The New York Times reports today about Lisa Pagan, a member of the U.S. Army Individual Ready Reserves, who brought her two small children (ages 3 and 4) with her when she had been reactivated for service and reported for duty at Ft. Benning, GA, hoping to dramatize her request for an exemption from service on the grounds of family hardship. Pagan, who had done one tour of duty in Iraq as a truck driver, had been recalled to active duty but claimed that she should be exempted from serving because there was no one to care for her children. Seems that her husband, Travis, had to travel a great deal for his job in sales, and could not be depended upon to provide child-care for their children. The Army’s regulations provide that in the case of extreme personal hardship, amounting to “an adverse impact on a Reservist’s dependents resulting from his or her mobilization,” the Reservist may be transferred to another division of the Reserves or discharged. 32 CFR §44.4(f)
Pagan’s plea for exemption was granted this week when she was honorably discharged from the Army. (The Individual Ready Reserves (IRR) is comprised of former full-time soldiers who still have time remaining on their military commitments. When Army hopefuls sign their enlistment contracts, they are agreeing to an eight-year stint in the service. After four years or so, soldiers who do not wish to become lifers are given discharges and return to the civilian world. But they’re still on the hook as IRR reservists and are supposed to keep the Army apprised of their whereabouts. Slate has a helpful story about how the IRR functions.)
Pagan’s case raises some difficult questions for those of us concerned with gender-based justice. On the one hand, the Army, just like any other employer, needs to be sensitive to the dependency needs of the people it employs. In some respects, the military has taken a lead in addressing the childcare needs of it’s employees. Several years ago the National Women’s Law Center applauded the model the military set when it came to childcare. Yet there have also been countless stories in the news of men and women who have been called up to service who are unable to provide adequate care for their children while they are deployed abroad. A year and a half ago, Senators Charles Schumer and Representative Carolyn Maloney issues a report entitled: Helping Military Moms Balance Family and Longer Deployments. Among other things, the report noted that:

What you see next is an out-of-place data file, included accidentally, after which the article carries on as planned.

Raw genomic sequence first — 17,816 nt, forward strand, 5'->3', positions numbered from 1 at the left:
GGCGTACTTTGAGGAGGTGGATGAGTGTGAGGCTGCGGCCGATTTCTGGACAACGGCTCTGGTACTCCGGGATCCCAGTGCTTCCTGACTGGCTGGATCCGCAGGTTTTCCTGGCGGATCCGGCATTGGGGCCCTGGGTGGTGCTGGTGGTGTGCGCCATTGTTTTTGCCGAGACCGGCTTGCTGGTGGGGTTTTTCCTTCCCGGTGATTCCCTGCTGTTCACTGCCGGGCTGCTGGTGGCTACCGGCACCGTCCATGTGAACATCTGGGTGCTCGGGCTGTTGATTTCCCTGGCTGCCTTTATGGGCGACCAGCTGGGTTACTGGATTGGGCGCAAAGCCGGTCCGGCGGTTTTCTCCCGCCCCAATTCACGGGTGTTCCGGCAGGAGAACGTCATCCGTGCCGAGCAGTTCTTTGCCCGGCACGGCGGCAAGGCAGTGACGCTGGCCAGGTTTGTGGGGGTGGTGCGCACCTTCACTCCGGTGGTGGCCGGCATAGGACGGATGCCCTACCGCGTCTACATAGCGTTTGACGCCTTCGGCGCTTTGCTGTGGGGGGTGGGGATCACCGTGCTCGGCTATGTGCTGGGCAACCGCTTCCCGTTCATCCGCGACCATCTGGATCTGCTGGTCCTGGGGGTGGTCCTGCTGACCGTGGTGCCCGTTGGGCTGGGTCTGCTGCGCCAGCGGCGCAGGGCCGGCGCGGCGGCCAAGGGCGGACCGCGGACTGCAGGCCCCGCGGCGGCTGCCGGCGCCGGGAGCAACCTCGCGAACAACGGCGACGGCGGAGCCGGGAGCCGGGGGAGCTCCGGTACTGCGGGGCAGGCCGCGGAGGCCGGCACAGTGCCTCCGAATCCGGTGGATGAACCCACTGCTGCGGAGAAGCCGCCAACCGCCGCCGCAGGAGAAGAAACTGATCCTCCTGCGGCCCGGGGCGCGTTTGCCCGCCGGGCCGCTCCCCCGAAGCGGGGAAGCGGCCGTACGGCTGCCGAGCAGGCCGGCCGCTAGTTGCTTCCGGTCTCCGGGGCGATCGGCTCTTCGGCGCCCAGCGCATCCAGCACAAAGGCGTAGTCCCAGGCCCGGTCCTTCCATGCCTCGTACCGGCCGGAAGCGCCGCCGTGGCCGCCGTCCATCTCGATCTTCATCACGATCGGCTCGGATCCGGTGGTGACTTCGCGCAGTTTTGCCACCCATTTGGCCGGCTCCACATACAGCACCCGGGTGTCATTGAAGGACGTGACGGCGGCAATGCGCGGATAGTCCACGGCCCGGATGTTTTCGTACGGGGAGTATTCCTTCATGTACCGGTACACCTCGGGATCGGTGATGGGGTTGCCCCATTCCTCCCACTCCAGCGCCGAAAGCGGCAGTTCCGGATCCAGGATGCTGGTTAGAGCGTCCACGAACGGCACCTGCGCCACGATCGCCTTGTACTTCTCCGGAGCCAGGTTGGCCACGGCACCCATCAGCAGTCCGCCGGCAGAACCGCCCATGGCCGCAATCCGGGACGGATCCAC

- Women make up approximately 14.3 % of the active duty military (one in seven)
- 38% of the women in the active duty forces are mothers
- 44% of the men in the active duty forces are fathers
- Approximately 11 percent of women in the military are single mothers compared to 4 percent of single fathers
- 93 percent of military spouses are women
On the other hand, when I read the Times story I thought: what about the children’s father? Can’t he take care of the kids? If their positions had been reversed, and the IRR member called up for active duty had been a man, do you think the military would have allowed him to plead “family hardship” if his wife was unwilling to quit her job to take care of the kids? Why isn’t the father in the picture in any meaningful way as having a responsibility for taking care of the kids? His job seems to come first. For her, childcare comes first.
In fact, the question about why the father isn’t in the picture was made quite clear when you compare the picture (above) that ran with the story in the New York Times, the Houston Chronicle and many other papers with the picture below that ran in the Boston Globe and USA Today:
I concur with commentators such at Rebekah Sanderlin who writes a blog about family life in the military that this is a hard case, but I don’t think we can adequately assess the legitimacy of Pagan’s plea for exemption from service when men continue to be exempted from service at home.
Happy International Women’s Day – Katherine Franke
Cross posted from the Gender and Sexuality Law Blog